On the Edge of Insanity

A couple of years back I did a write-up on a book by Jack van Impe titled 2001: On the Edge of Eternity. It gives me a chance to note something illustrative. Before reading his books, I had no idea how — well — insane van Impe was. And yes, the word is hyperbolic here, rather than clinical, but I also feel it is justified. If scholarship were a place, his home would be Bedlam.

Two examples will suffice, though they are typical of what is found throughout the book.

First, van Impe actually takes seriously reports of alien abductions (though he sees them as demonic).

Second, on 3 pages of his book, van Impe lists various uses of “666” throughout the world — ranging from on Arab license plates in Jerusalem to shoes in Italy to the catalog number of a certain floor tile — and takes this as evidence of a massive brainwashing campaign to get the number accepted.

The tragedy that makes it worse: van Impe’s book was published by Word — a reputable press that also puts out scholarly commentaries. Which leads to the question for today: Who is responsible for this insanity?

Van Impe is obliviously and happily promoting an anti-intellectual view that is, in the long run, harmful to the health of the church. He is also using his power as a speaker and evangelist to advance his views, and is declining to use sound scholarship, logic, or reason. I hear a lot about the need for “oversight” over teachers — where have these calling for “oversight” been while van Impe was peddling all this nonsense?

We need to act, and by this I mean more than just not buying books by these teachers; I also mean publishing strong rebuttals, advertising those rebuttals, buying air time and billboards, and if need be, protesting publicly at their events (though it may not need to go that far, given how much more media can accomplish these days).

My own part in this has been to write posts like these — though it has expanded to other media as well, in the form of cartoon videos. As a note on this, cartoons aren’t just kid stuff, as some may think. Back in the 1800s, the famous cartoonist Thomas Nast took down Boss Tweed with cartoons. The latter was once said to remark as follows (edited for our setting):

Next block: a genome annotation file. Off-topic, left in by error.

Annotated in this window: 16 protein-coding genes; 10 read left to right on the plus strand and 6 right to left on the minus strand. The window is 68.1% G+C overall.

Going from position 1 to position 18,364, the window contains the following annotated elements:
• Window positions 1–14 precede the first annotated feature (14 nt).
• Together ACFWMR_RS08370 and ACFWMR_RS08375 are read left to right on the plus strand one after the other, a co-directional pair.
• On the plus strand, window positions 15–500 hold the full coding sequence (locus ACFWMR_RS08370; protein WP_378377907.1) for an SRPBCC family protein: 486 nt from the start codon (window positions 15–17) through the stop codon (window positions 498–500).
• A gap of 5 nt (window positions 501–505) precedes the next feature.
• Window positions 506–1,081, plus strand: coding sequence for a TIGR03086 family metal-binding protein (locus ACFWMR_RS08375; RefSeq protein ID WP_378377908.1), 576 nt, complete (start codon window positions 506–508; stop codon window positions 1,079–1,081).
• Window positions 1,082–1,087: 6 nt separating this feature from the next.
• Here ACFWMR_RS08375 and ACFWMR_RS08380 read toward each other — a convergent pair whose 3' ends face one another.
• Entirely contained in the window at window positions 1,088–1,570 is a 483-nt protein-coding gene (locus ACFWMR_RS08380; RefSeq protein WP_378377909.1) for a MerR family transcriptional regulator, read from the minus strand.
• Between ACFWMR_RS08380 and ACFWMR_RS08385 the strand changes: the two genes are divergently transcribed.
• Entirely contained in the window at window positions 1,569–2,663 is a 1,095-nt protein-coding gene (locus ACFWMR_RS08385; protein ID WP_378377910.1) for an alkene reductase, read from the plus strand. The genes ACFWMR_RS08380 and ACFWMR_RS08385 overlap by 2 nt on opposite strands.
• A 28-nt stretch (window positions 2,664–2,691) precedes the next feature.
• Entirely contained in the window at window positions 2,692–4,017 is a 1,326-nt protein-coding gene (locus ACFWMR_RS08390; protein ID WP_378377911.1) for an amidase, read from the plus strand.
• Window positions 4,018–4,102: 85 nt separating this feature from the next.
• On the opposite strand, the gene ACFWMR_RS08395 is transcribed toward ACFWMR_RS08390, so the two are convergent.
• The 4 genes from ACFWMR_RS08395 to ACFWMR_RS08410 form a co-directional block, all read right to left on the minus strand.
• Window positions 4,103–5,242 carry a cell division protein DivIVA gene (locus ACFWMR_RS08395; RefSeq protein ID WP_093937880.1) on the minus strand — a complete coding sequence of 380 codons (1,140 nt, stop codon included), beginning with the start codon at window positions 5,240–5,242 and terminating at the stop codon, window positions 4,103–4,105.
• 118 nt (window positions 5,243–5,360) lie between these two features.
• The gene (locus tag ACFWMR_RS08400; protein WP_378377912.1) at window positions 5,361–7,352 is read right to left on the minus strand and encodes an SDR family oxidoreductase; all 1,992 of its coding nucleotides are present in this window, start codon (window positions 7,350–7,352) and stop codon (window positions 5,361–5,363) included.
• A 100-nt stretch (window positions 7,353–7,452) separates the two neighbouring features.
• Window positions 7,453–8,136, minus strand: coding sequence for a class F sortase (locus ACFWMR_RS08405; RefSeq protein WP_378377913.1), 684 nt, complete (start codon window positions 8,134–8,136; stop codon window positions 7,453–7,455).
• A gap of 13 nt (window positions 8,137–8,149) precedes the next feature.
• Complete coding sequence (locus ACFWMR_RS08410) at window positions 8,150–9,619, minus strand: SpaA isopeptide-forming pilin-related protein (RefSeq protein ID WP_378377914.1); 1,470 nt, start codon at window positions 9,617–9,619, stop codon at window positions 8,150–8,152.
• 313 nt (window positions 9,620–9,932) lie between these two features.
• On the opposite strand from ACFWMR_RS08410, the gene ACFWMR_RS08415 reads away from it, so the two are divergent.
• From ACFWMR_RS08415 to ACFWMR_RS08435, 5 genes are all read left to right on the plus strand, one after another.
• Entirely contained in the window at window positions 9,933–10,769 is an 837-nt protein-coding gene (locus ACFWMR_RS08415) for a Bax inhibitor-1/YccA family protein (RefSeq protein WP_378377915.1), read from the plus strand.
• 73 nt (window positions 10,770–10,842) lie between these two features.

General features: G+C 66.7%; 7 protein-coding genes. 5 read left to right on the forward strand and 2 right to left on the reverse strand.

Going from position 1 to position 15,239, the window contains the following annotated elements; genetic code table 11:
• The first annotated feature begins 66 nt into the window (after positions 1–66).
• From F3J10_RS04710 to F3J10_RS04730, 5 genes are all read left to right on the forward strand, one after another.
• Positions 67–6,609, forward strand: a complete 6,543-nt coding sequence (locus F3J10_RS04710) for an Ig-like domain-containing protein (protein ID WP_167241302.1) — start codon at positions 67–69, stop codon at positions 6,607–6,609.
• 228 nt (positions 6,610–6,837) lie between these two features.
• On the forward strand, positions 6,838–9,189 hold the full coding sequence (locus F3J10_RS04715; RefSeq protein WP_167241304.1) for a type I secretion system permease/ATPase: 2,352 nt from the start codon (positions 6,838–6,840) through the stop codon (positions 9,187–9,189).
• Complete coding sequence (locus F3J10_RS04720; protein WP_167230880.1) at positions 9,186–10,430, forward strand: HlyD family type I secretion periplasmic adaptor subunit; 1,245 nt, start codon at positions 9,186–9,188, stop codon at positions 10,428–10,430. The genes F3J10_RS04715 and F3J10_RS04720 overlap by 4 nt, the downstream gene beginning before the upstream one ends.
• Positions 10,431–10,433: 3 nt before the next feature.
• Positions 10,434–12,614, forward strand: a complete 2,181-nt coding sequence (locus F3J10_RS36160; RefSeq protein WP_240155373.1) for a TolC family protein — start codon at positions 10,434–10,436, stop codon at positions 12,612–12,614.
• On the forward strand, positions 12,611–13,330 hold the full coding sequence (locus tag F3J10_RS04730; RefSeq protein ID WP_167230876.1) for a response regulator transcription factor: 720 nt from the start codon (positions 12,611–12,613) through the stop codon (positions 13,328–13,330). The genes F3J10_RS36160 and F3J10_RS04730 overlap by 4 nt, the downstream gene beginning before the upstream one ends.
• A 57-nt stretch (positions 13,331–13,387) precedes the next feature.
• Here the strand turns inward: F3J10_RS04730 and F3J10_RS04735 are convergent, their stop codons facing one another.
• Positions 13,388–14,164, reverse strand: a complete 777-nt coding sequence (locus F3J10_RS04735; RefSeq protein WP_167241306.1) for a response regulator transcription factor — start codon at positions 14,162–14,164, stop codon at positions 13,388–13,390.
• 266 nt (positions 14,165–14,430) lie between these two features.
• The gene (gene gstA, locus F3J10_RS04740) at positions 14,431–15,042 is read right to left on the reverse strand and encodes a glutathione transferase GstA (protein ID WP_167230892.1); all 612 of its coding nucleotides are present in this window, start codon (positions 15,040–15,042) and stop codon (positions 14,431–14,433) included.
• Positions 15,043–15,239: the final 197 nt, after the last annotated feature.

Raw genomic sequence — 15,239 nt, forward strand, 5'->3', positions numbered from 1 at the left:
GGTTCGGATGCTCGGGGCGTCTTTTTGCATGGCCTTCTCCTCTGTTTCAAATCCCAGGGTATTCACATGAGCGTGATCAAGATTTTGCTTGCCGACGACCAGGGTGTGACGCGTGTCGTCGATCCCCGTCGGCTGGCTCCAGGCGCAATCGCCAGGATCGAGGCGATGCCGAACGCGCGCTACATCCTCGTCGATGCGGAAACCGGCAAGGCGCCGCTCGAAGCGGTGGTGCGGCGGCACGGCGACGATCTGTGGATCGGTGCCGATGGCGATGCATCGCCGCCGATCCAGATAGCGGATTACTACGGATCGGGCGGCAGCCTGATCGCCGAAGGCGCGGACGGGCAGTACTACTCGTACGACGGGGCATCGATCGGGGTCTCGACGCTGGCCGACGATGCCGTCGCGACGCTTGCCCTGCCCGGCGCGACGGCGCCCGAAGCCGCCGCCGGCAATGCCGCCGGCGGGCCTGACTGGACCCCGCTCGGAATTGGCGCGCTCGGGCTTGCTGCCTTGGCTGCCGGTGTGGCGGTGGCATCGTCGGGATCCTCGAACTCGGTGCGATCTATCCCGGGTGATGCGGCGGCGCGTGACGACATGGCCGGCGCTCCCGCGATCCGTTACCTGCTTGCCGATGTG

“Stop them ****** pictures!” Tweed said to his subordinates. “I don’t care so much what the papers say about me. My constituents can’t read. But, **** it, they can see pictures!”

Of course, we’re literate these days, but we have a similar problem called information overload that makes people less apt to read a detailed critique of someone like van Impe. So by the same token, caricatures of harmful teachers like van Impe will certainly have their own effect. (I can envision van Impe as…well…a shrimp waving his many appendages around hysterically with a smile on his face. But we’ll see where that goes. I may have bigger fish — and crustaceans — to fry first.)

Let me put it strongly. I believe that because of their views, teachers like van Impe should also never be allowed to publish with a reputable press. To get their views out, they should be compelled to self-publish, or else publish with some press that produces comparable nonsense. If truly God rather than the dollar ruled, van Impe would never find a publisher. I’m not talking about compelling publisher choice by force,naturally; I’m asking editors and publishers to become more responsible stewards of their Kingdom trust.

Bottom line is…someone has to stop the insanity. That’s one reason I’m so adamant in my own mission.

Be Sociable, Share!

Leave a Reply